Schick Machine is a collaboration between Paul Dresher, a well-known local composer and inventor of some of the wildest instruments you’ve ever seen or heard, Daniel Schmidt, another inventor and builder of musical instruments, Matt Heckert, maker of kinetic sculptures, and writer/director Rinde Eckert. The one-man show is performed by Steven Schick, a master percussionist with an astounding ability to extract every texture of sound from objects, be they simple household objects, sparser inventions born of an idiosyncratic mind, or wildly inventive creations that are both visually stunning and rich with sound possibilities.

Schick moves around from station to station in his subterranean (I imagine) sound laboratory that looks almost like the whirring, spinning, grinding internal workings of a giant piano organ. At times he conducts a kind of locomotive symphony between the different parts of the huge machine, at other times he plays a single instrument tenderly and slow, and the playing becomes a kind of meditative dance.

Renowned writer/director Rinde Eckert is known both for the physicality and musicality of his theatrical work and has collaborated with the Paul Dresher Ensemble on projects in the past.

In Schick Machine, an unseen voice introduces the character Lazlo Klangfarben (“klangfarbe” means “timbre” in German), an eccentric and solitary genius whose obsessive creative machinations have brought forth into existence the “Schick Machine,” an innovation that can reconcile the past and future. Lazlo is unsure whether the time is right to unleash his creation on the world, whether humanity is truly ready for such a powerful invention. Lazlo’s own sense of belonging in the world outside of his laboratory is also in question. We learn that connection and intimacy are problematic, that his wife has already left him.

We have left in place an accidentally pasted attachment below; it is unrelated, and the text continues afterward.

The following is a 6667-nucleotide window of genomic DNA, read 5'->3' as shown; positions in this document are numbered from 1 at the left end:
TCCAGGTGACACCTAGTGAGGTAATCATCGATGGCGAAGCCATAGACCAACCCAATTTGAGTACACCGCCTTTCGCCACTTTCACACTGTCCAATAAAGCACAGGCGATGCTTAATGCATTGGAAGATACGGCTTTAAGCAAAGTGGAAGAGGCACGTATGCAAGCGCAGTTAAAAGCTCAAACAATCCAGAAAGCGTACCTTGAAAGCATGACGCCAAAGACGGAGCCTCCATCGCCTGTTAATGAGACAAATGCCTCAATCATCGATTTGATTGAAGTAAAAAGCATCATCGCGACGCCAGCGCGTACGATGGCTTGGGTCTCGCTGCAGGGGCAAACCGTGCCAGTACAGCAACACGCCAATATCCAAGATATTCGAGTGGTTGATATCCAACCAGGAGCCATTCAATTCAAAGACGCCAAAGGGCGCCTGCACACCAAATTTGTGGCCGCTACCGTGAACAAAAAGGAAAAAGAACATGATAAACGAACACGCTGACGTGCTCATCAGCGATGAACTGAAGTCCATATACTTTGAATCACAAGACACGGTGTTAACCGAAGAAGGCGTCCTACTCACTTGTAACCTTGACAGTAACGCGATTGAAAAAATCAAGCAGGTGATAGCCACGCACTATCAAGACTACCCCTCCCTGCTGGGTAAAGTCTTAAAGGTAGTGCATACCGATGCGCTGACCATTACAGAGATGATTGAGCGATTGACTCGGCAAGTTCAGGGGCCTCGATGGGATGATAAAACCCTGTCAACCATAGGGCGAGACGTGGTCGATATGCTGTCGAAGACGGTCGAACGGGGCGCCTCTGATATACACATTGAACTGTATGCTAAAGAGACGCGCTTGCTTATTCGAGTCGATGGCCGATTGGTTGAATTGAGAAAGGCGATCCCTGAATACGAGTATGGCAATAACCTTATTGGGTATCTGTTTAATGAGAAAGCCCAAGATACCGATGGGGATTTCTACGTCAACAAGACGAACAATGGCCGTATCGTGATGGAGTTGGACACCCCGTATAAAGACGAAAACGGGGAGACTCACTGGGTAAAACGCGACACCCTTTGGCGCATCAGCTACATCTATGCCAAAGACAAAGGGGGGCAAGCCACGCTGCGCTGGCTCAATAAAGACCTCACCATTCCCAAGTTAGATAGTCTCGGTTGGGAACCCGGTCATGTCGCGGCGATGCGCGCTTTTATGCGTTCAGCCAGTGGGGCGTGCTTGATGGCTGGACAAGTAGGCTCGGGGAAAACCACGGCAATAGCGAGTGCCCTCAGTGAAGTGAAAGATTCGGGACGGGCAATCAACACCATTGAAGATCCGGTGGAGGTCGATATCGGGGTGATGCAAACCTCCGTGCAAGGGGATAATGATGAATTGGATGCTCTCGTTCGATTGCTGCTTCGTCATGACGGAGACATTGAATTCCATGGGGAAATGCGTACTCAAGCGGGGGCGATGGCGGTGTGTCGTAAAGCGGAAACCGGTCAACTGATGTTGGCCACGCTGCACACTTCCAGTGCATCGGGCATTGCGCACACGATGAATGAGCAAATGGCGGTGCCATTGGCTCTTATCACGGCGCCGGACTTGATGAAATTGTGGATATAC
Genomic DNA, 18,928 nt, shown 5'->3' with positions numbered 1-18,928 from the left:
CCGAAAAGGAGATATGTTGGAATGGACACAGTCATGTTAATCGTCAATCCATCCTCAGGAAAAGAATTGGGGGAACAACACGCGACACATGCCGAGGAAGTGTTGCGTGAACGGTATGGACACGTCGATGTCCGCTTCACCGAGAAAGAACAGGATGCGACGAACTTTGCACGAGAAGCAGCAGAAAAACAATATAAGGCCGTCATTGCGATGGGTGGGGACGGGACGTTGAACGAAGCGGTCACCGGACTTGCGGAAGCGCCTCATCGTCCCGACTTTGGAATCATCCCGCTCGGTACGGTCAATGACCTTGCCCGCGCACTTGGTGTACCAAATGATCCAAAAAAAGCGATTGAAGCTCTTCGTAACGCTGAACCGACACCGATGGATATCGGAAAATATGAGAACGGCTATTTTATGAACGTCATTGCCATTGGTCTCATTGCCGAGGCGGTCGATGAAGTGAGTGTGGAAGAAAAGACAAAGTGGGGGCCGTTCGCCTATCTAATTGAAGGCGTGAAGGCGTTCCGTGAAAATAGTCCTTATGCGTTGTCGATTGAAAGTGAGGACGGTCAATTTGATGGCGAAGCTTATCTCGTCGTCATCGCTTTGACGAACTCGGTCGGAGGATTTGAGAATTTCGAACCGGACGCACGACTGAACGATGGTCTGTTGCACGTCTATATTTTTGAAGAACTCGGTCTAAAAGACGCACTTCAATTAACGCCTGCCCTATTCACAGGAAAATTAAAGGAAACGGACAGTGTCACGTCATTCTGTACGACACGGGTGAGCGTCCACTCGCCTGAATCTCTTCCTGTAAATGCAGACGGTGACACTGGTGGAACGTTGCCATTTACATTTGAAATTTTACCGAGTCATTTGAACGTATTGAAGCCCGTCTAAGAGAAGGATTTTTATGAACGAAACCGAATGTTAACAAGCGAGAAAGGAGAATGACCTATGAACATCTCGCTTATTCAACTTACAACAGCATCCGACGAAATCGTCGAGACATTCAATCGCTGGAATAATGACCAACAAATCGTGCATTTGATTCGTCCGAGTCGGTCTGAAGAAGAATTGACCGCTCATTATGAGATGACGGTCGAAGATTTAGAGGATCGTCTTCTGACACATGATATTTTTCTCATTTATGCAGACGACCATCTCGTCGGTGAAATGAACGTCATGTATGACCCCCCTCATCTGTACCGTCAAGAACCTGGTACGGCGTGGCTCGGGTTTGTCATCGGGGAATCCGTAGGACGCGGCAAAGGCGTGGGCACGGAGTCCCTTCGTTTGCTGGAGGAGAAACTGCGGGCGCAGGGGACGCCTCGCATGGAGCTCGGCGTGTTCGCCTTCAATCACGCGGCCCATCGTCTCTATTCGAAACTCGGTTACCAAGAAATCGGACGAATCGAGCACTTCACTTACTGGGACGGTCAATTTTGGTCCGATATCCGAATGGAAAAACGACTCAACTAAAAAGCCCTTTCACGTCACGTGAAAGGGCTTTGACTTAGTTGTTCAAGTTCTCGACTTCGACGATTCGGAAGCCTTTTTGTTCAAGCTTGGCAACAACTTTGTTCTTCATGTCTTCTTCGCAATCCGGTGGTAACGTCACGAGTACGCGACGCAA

Eckert’s philosophical ponderings through the character of Lazlo punctuate Schick’s virtuosic playing, and add the kind of intellectual depth and emotional poignancy these wild inventions demand. His words capture beautifully the emotional resonance Schick extracts from each instrument and the narrative provides a frame for Schick’s sonic explorations.

After Schick Machine, we headed over to the Rev for Alex Pinto’s CD release party. As always, the tiny venue was packed to the gills. Pinto is an accomplished young jazz guitarist who blends Hindustani classical music with contemporary jazz and indie rock. In addition to his original jazz compositions, he also does a number of very sweet interpretations of some Radiohead songs. He just released his debut album, Inner State. Definitely one to watch out for!

Sunday night it was time for a contemporary dance performance to balance out all the music. The Contact Improv Research Forum, which organizes the annual West Coast Contact Improv Festival, had a curated show at CounterPulse and Sunday was its last night. One of the biggest challenges for improv-based dance performance is to create something that does not look like a contact jam with lights and costumes, especially because the audience at these shows tends to be mostly other CI dancers who probably don’t want to pay three times as much to see what they could see at a regular jam.

This challenge is all the greater when the performance is conceptually heavy, as was the case with the first performance, Kristen Greco’s The Red Door. The piece was inspired by Jung’s Red Book, though I’m not sure if knowing this contributed anything to my appreciation of the dancing. One of the performers, Antonio Alemanno, switched roles between dancer and musician and even did a kind of contact dance with his upright bass, which I enjoyed. There were also some nice solos, most notably, from the Santa Cruz-based dancer Daniel Bear Davis, whom I just love to watch.

The second performance that evening, Sense Object, is a work-in-progress by Miriam Wolodarski with juggler/dancer Zack Bernstein, who often dances with Scott Wells and Dancers. I loved the names of the three scenes: “1. The polite dinner guest always speaks with restraint. 2. Another person is a foreign country. 3. Say something! Can’t you see I’m hiding?” It was a whimsical dance theatre piece that had me laughing out loud several times. A favorite moment was Wolodarski’s contact dance on and with a huge ladder. I look forward to seeing how this piece develops.

While I’ve seen a bunch more performances since then (it’s been a whole week, for God’s sake!), I will write about them later. The Switchboard Music Festival starts in a few minutes and I want to post this before I leave the house for that. More reviews coming soon!!